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article imageNebraska mountain lions force state to develop new regulations

By Nancy Houser     Sep 29, 2013 in Environment
By January of 2014, a sharp increase in Nebraska mountain lions is forcing the state to expand its hunting regulations. The first season on mountain lions will begin from Jan. 1 to February 14, 2014. The second season will be Feb. 15 to March 31, 2014.
Up until recently, primary sightings were of young male mountain lions, on the search for mates. The Black Hills of South Dakota have approximately 250 mountain lions in their Pine Ridge area, traveling down into the Nebraska section of the hills.
The mountain lions of Nebraska are North America's largest native cat. One of the few true carnivores, it feeds on deer, coyotes, raccoons, or porcupines. Mountain lions were eradicated in Nebraska by the end of the 1800s, along with a sharp decrease of white tail deer due to lack of state control and a lack of hunting morals.
According to Jeff Hoffman, Nebraska Game and Parks Wildlife Division Assistant Administrator, the Nebraska's mountain lions are making a comeback from their once nearly extinct state, "From 2007 to 2011, there were 115 confirmations," Hoffman says. These numbers were compared to the nearly-extinct state populations prior to the 1990s.
Current sightings in the Pine Ridge area include reproducing mountain lion prides, with males, females and cubs. Sightings of the mountain lions were non-existent until 1990, when new sightings have made Nebraska the number one state for confirmed sightings of the mountain lions. An increase in Nebraska mountain lions is thought to be because of an increase in the number of deer and an increase in mountain lions coming from the Black HIlls of South Dakota.
Nebraska mountain lions have forced the state to expand on its hunting regulations due to an increase in numbers of the large predator and more sightings of mountain lion families.
Hunting regulations
Nebraska is issuing 100 permits by lottery to Nebraska residents, with one permit issued to each resident. Hunters are required to report the kill within eight hours to the Nebraska Games and Park in person, by phone, or by website to report the location of the kill. The hunter needs to bring the unfrozen carcass directly to the division before 24 hours to receive the harvest seal. At this time the Commission will remove two premolar teeth and tissue to help identify the mountain lion.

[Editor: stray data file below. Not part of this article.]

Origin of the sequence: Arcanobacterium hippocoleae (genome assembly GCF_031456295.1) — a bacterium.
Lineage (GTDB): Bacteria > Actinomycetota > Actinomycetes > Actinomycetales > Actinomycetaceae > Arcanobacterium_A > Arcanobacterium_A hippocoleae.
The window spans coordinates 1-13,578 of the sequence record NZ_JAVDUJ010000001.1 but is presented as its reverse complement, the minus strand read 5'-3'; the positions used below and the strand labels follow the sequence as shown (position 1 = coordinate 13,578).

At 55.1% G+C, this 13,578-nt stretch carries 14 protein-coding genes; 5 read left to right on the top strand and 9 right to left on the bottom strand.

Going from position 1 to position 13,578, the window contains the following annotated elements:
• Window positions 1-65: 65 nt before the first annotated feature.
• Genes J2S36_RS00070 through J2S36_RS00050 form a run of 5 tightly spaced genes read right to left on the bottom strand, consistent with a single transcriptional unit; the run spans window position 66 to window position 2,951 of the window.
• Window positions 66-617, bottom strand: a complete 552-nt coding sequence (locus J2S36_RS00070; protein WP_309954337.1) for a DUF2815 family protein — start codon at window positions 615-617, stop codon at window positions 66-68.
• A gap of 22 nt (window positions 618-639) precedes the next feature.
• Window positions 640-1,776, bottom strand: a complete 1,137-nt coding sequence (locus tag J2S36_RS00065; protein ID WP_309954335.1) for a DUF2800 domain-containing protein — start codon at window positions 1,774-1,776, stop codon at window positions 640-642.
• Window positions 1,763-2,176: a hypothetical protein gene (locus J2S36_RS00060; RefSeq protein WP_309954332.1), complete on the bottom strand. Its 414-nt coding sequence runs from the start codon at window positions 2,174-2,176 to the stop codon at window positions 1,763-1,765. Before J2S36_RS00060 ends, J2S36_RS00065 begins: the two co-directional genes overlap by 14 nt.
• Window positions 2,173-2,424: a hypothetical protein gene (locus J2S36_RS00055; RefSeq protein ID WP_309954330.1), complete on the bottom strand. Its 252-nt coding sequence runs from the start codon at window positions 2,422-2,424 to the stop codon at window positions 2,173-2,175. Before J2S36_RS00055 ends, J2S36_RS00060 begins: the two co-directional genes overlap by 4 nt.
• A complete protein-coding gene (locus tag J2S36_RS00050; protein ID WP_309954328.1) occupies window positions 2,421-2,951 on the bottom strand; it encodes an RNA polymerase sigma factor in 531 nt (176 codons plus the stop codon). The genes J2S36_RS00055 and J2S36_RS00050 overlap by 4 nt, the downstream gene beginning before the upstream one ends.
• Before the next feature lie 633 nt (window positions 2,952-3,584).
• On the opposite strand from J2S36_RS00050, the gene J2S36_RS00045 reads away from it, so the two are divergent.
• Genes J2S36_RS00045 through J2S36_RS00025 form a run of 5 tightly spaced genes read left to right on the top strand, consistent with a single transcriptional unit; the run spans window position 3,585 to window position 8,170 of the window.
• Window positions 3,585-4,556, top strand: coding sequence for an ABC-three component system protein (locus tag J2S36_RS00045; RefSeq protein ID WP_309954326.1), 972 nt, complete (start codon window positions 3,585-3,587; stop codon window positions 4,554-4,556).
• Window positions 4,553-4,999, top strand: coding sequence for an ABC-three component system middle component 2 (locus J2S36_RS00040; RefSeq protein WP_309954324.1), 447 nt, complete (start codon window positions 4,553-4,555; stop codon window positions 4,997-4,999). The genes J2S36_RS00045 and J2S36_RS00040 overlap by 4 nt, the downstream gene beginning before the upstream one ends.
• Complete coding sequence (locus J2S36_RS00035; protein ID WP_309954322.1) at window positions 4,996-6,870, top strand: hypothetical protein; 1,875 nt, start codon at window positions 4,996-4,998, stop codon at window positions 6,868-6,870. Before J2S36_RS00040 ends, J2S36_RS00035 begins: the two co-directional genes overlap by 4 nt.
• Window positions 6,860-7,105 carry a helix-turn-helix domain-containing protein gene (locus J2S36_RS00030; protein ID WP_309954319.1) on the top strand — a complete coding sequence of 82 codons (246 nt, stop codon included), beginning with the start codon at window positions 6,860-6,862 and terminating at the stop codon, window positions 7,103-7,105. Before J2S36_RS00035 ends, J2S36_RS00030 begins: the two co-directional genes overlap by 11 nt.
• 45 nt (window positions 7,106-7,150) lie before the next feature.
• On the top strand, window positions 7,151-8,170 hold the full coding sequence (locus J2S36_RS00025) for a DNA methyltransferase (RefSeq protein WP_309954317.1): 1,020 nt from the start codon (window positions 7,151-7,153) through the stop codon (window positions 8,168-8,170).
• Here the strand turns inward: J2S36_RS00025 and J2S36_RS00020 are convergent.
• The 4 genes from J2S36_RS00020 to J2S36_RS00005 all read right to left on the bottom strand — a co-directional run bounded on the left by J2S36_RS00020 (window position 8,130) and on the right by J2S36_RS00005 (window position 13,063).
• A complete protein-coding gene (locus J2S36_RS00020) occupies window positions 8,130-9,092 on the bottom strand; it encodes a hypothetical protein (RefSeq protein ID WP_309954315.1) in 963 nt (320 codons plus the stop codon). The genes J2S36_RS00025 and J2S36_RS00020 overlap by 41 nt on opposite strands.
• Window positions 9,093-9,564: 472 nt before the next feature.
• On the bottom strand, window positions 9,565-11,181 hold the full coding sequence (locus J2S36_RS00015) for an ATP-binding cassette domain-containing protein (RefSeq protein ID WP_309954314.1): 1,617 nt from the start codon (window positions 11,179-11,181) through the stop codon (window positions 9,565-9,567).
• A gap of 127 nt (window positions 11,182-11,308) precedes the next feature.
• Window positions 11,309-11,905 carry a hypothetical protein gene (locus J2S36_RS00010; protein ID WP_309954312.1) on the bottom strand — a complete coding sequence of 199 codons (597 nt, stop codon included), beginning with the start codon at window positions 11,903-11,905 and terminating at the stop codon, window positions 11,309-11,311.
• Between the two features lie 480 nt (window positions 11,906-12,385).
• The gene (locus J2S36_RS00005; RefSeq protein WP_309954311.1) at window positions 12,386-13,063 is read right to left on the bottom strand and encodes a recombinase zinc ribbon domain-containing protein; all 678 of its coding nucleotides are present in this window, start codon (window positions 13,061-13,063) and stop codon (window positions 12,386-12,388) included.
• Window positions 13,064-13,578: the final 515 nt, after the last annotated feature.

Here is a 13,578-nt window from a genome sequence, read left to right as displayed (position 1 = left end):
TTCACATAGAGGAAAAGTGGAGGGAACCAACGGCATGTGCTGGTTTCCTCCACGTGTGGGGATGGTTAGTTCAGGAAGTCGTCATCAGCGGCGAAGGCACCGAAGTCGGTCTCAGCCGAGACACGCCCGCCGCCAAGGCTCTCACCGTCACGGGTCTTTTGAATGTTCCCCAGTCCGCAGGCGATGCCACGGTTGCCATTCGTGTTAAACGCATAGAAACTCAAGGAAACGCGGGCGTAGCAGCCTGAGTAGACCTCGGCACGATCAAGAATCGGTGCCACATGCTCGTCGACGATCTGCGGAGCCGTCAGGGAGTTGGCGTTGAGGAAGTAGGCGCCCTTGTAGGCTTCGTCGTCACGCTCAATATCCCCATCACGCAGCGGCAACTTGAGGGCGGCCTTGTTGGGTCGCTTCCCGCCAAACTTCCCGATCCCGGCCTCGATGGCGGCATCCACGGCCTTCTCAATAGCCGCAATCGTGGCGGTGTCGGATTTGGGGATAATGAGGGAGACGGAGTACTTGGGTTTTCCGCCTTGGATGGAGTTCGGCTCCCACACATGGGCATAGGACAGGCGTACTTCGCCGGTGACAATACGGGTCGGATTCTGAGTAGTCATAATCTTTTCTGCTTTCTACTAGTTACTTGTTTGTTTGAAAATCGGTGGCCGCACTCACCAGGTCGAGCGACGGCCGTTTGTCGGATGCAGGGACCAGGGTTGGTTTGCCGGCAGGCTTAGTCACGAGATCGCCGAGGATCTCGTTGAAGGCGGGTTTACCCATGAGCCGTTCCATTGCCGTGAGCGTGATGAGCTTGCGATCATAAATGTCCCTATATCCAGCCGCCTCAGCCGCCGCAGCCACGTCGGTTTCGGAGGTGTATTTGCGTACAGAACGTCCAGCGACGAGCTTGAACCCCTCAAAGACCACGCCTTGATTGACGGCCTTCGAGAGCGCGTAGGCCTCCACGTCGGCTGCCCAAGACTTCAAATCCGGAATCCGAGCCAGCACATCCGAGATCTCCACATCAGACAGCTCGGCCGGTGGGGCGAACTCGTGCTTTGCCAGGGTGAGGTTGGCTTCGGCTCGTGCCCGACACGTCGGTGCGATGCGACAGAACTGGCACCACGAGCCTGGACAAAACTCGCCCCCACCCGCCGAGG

There are three areas of sightings for Nebraska mountain lions: (1) Keya Paha; (2) Pine Ridge; (3) Prairie; and (4) Upper Platte. The only open areas are Praire, with an unlimited quota, and Pine Ridge, with two hunting seasons. The limit in Pine Ridge includes the first season is from January 1 to February 14, 2014, for two mountain lions, and with a subquota of one female. The second season from February 15 to March 31, 2014, for two mountain lions, with a subquota of one female. The bag limit is one mountain lion of either sex, shot 30 minutes before sunrise and 30 minutes after sunrise.
Unlawful acts during mountain lion seasons
--- It is unlawful to kill a mountain lion accompanied by a spotted cub or a mate with it.
--- It is unlawful to hunt a mountain lion with a limited kill quota without confirmation
--- It is unlawful to kill a mountain lion within a closed season
--- It is unlawful to hunt mountain lions with hunting dogs, traps or bait (NOTE: it is lawful to use dogs in the Pine Ridge unit during Season 1; it is legal to use dogs in the Prairie Unit from January 1, 2014 to March 31, 2014 in the Prairie unit)
--- It is unlawful to fail to check or report any taken mountain lion.
--- It is illegal to kill a mountain lion with 24 hours of obtaining a mountain lion permit.
--- It is illegal to obtain more than one mountain lion permit per annual year.
(Taken from Nebraska Administrative Codes)
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